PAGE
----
why did you decide to self publish as an e book?
I touched on this above. I didn't see the point of the collection sitting languishing in a folder on my computer, when it could be being read and possibly earning me a few pennies! It was a spur of the moment decision to publish it via KDP after I'd had a couple of sloe gins on Thursday! It was amazingly easy to publish, as I'd previously proofread the collection and it was the best I could make it.  I was astonished when it appeared on amazon for sale within a couple of hours! I had a wonderful virtual launch party on Facebook on Friday night and I'd sold a lot of copies by the end of it. The collection reached the dizzy heights of #19 in the Bestselling Paid Short Story Kindle Chart by midnight on Friday. I guess I e-published, as I wanted a bit of exposure and wanted to take my writing to the next level. It would be wonderful if a publisher took an interest in the collection and published it in print form. 

What next?
I'm already planning another short story collection. Although I've written a novel (and I'm now working on a new draft), it's not quite ready for submission to agents and I continue to write short stories, as that's what I love writing most! I'm still entering competitions and hope I'll have many more prizewinning stories for readers who enjoyed Twisted Sheets.
Thank you so much for chatting to me, Vanessa and for having me as a guest on your blog!
Jo x x x 

My pleasure!

Jo's collection of prizewinners, Twisted Sheets,  can be bought from Amazon,  here:

Follow her on Twitter @yellowjo

and a treat: with Jo's permission here is one of her flash fictions, Sounds of Darkness - First published on Flash Flood Friday , 12th October 2012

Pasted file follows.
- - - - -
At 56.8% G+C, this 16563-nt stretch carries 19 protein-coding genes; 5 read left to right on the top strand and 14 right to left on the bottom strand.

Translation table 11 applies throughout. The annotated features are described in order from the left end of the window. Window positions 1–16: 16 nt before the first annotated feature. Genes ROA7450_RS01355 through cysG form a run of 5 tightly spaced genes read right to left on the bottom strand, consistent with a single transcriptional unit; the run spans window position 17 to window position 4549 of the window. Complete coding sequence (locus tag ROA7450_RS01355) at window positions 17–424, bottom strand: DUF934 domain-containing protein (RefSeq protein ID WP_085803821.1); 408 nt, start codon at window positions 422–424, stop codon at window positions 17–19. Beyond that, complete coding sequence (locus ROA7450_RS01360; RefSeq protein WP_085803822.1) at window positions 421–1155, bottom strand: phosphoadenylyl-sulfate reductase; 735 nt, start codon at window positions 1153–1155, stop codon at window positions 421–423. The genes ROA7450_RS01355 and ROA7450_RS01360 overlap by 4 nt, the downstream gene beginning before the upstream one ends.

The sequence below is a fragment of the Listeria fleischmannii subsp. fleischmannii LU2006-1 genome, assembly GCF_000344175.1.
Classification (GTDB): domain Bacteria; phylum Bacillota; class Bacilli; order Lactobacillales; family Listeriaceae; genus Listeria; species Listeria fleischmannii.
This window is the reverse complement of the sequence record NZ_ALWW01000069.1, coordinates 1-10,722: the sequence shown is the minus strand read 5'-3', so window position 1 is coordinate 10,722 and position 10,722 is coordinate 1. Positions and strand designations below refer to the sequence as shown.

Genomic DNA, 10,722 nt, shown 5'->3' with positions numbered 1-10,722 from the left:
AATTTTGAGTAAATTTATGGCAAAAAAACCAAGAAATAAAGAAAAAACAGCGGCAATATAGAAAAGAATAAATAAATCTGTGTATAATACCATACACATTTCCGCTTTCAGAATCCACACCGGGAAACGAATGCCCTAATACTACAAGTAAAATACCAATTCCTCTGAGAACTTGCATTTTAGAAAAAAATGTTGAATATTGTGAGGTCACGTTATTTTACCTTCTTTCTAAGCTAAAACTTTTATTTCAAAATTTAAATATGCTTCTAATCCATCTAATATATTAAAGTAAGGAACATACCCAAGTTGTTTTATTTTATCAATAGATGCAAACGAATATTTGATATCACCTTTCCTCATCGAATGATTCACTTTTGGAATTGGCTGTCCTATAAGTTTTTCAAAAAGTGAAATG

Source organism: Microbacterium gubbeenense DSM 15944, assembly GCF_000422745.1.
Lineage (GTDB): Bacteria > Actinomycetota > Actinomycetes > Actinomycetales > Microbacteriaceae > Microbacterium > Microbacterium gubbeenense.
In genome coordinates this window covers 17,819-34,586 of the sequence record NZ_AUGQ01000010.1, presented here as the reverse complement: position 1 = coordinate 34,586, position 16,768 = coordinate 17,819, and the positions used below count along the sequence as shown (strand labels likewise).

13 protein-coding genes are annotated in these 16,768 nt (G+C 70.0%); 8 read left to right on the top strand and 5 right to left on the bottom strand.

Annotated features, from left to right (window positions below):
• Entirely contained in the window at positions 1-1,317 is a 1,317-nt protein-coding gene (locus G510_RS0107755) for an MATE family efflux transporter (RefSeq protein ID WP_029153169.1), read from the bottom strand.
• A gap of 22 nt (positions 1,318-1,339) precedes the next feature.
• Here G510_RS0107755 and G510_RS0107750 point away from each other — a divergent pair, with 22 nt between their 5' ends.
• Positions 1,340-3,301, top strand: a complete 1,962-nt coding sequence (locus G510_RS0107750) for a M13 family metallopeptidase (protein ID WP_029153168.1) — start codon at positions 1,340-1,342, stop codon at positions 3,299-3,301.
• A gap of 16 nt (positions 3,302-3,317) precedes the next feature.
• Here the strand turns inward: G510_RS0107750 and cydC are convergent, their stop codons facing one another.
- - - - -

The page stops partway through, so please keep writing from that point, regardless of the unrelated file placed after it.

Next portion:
Until my last wife, I was happy.
Until my last wife I drank four pints of Adnam’s ale every night in The Old Ship Inn. I’d then amble out into the night and watch the pewter-coloured sea roll and heave like an old drunk.
“Lean into me, old friend. We can beat the wind,” I say to Arthur, who has been in the pub since five. 
The beach has virtually disappeared and what’s left of it is uninviting; too wet, too grey, too slippery.
The old and the ancient emerge from the dusk. The Victorian hotels frown down upon the beach like proud patricians.
We light a fire on the beach. When it dies and night sweeps over us, we move on, staggering like old tramps towards the town. 
“Listen!” says Arthur and stops us both dead in our tracks. “Hear that? That, my boy, is the sound of darkness going.”
I nod sagely. “Yeah, man. Darkness. Always goes eventually,” I say weaving my way along the main road.
“Fancy a last one in The Dungeness?” Arthur asks, fishing in his pockets for the last of his cash.
I grin. “Sure thing.”
We approach the bar. The landlady gives us a look that could kill. She’s about to call last orders. 
“What’s it to be?”
We order whiskies and carry them to a table near the window and sit in silence before knocking them back in one hit.
Each summer, every summer, last summer. It’s the same routine.
We go back to Arthur’s flat. It’s not sex, nor love, although body fluids are involved. It satisfies. It’s good. 
Later, much later, I stagger out into the dawn, before the beach tractors trundle down the sand ready for the day’s work.

One man sings, another man cries. 


Thursday, 28 November 2013

Of Dublin - and Other Fictions, by Nuala Ni Chonchuir

It is entirely possible that this tiny yet enormous little book is the same physical size as the photograph here - I haven't measured either, but they look pretty close.  One thing is for certain, 'Of Dublin' might be physically tiny but it is a big-hearted little tome which surpasses much heftier books with its sheer strength. I was delighted to be sent a copy.